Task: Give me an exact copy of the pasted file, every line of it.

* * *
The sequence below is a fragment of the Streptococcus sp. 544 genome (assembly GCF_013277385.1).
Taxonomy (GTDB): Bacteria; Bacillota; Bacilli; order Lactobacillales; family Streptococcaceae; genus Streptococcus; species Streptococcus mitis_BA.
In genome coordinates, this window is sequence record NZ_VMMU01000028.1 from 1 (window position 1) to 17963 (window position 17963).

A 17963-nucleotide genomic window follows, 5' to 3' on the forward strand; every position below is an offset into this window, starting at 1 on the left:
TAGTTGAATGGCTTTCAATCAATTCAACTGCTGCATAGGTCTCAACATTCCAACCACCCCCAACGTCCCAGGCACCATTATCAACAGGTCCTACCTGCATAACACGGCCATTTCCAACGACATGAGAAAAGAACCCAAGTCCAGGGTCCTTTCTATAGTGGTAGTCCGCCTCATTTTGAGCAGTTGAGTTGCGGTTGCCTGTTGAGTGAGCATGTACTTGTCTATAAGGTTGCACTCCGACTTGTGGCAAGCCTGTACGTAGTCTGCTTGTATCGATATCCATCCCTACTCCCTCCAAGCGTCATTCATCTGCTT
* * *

The sequence below is a fragment of the Streptococcus sp. 544 genome (assembly GCF_013277385.1).
Taxonomy (GTDB): Bacteria; Bacillota; Bacilli; order Lactobacillales; family Streptococcaceae; genus Streptococcus; species Streptococcus mitis_BA.
In genome coordinates, this window is sequence record NZ_VMMU01000028.1 from 1 (window position 1) to 17963 (window position 17963).

A 17963-nucleotide genomic window follows, 5' to 3' on the forward strand; every position below is an offset into this window, starting at 1 on the left:
TAGTTGAATGGCTTTCAATCAATTCAACTGCTGCATAGGTCTCAACATTCCAACCACCCCCAACGTCCCAGGCACCATTATCAACAGGTCCTACCTGCATAACACGGCCATTTCCAACGACATGAGAAAAGAACCCAAGTCCAGGGTCCTTTCTATAGTGGTAGTCCGCCTCATTTTGAGCAGTTGAGTTGCGGTTGCCTGTTGAGTGAGCATGTACTTGTCTATAAGGTTGCACTCCGACTTGTGGCAAGCCTGTACGTAGTCTGCTTGTATCGATATCCATCCCTACTCCCTCCAAGCGTCATTCATCTGCTT